Press It

Most people would assume if they had less than $50 to spend on coffee brewing equipment that there would be no way they could get a premium cup of coffee out of the supplies they could afford. Fortunately one of the best methods of brewing coffee is the cheapest. You can pick up a Bodum Chambord French Press, the original and classic design, for $25 or less just about everywhere. Using a French press is one of the simplest methods of brewing a fantastic cup of coffee. A French press is a glass cylinder that has a lid with a piston style rod attached to a circular screen. Grind your coffee, put a few heaping scoops in the bottom, pour nearly boiling water over the grounds, wait about four minutes, press the plunger down to push the grounds down and enjoy some delicious coffee. One of the primary benefits of making coffee in a French press over a standard drip pot is that more of the coffee oils end up in your cup instead of in the machine's filter. More oils means better taste! As a bonus, a carefully cleaned French press can also double as an excellent pot for loose leaf tea. If you already have a drip pot and want to keep on using it, use a tip we've previously highlighted as a way to get better coffee out of drip coffee makers: run a pot of water through it before putting the actual coffee through to pre-heat the unit and help get it closer to optimum brewing temperature.
Use Pure(r) Water

While it might not be practical to install a reverse osmosis filter under your sink, the more pure the water you use for your coffee the better it will taste. A gallon of locally distilled water costs less than a dollar in most places and many supermarkets have cheap refills available—my local market has a machine that will refill a gallon jug for 35 cents. Even if you—for environmental or financial reasons—don't want to spend money on filtered or bottled water for your coffee you can still tweak your water. Fill up a pitcher of water the night before and set it out on the counter. While it's not the same as being filtered through the stony depths of a mountain aquifer it will allow some chemicals in the water like chlorine to dissipate. Anything that makes your cup of joe taste less like the pool at the YMCA is welcome.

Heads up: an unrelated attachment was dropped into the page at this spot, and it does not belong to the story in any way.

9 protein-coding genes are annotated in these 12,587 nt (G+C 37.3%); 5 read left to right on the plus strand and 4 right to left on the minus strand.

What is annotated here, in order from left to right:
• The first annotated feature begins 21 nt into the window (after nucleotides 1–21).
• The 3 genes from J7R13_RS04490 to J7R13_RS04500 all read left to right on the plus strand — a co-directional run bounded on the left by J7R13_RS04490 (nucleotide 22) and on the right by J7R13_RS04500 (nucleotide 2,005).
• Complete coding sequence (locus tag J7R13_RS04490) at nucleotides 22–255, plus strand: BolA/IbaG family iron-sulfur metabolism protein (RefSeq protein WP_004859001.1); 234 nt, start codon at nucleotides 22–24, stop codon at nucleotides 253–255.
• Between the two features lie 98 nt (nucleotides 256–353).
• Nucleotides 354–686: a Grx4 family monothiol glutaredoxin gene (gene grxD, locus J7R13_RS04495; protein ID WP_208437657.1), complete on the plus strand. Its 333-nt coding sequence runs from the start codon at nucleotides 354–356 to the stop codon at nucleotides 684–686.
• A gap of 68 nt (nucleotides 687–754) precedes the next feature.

The variety of coffees and methods of preparation ensure that the above list just barely scratches the surface of tips and tricks to be shared on the subject. If you have a great tip for making a better cup of coffee, share it in the comments below and help your fellow readers make 2009 the year their coffee stops being bitter enough to kill an old cowboy.

Sunday, January 4, 2009

Professor Invents Sticker That Tells Whether Fruit Is Ripe

TUCSON, Ariz. — A University of Arizona professor has invented a sticker that can tell consumers if a fruit or vegetable is ripe.

The stickers will be available to growers next year and should make their way to supermarkets within two to three years, said Mark Riley, a UA assistant professor of agricultural and biosystems engineering.

He said growers and grocers throw out thousands of bushels of fruit each year because it ripened faster than it could get to market or be sold.

With no simple way to tell whether fruit that looks good on the outside will taste good on the inside, consumers often buy peaches, pears and melons they can't eat because they're under-ripe or overripe.

"Right now, picking fruit is more of an art than it is a science," Riley said.

A marker on Riley's RediRipe stickers detects a chemical called ethylene gas, which is released by fruit or vegetables as they ripen.

As that happens, the sticker turns from white to blue.

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The more ethylene gas the fruit produces, the darker the blue, Riley said.

The color shift is not instantaneous once a sticker is attached. It takes about 24 to 48 hours, depending on how fast the fruit is ripening, Riley said.

And there are still bugs to be worked out: The stickers do not change color to reflect an overripe or rotten piece of fruit.

Also, not all fruit produces enough ethylene to be detected by the sticker, said Jim McFerson, manager of the Washington Tree Fruit Research Commission, a growers' research group that helped sponsor the research.

"There is still a lot of research to do," McFerson said.

Each sticker is expected to cost growers and grocers about a penny, Riley said.

There is a patent pending for the stickers through the UA. Riley said when RediRipe goes to market, the university will keep the patent and the company will license the product.

Research on ethylene's use in fruit ripening began in the 1940s, and the gas is used to ripen fruits and vegetables in storage.

Riley has done multiple small field tests on his stickers — including at an apple orchard in Willcox — and plans a much larger field test this fall in Washington.